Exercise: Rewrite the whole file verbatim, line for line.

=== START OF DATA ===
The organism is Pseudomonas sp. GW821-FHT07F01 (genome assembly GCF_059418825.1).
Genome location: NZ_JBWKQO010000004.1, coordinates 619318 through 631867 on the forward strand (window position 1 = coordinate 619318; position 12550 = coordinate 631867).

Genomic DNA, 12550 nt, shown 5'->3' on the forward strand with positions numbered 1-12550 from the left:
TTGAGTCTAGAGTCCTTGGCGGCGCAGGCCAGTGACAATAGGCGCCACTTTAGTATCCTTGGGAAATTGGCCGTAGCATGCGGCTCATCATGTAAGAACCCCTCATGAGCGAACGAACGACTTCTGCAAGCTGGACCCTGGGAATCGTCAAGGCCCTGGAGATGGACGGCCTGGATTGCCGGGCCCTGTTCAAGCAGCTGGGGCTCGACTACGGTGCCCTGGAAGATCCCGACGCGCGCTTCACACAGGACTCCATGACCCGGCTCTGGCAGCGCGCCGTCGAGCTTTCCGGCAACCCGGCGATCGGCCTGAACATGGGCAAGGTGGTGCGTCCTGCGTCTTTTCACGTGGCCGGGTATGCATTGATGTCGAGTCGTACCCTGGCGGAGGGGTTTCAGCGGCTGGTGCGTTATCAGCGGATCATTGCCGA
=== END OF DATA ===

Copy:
The organism is Pseudomonas sp. GW821-FHT07F01 (genome assembly GCF_059418825.1).
Genome location: NZ_JBWKQO010000004.1, coordinates 619318 through 631867 on the forward strand (window position 1 = coordinate 619318; position 12550 = coordinate 631867).

Genomic DNA, 12550 nt, shown 5'->3' on the forward strand with positions numbered 1-12550 from the left:
TTGAGTCTAGAGTCCTTGGCGGCGCAGGCCAGTGACAATAGGCGCCACTTTAGTATCCTTGGGAAATTGGCCGTAGCATGCGGCTCATCATGTAAGAACCCCTCATGAGCGAACGAACGACTTCTGCAAGCTGGACCCTGGGAATCGTCAAGGCCCTGGAGATGGACGGCCTGGATTGCCGGGCCCTGTTCAAGCAGCTGGGGCTCGACTACGGTGCCCTGGAAGATCCCGACGCGCGCTTCACACAGGACTCCATGACCCGGCTCTGGCAGCGCGCCGTCGAGCTTTCCGGCAACCCGGCGATCGGCCTGAACATGGGCAAGGTGGTGCGTCCTGCGTCTTTTCACGTGGCCGGGTATGCATTGATGTCGAGTCGTACCCTGGCGGAGGGGTTTCAGCGGCTGGTGCGTTATCAGCGGATCATTGCCGA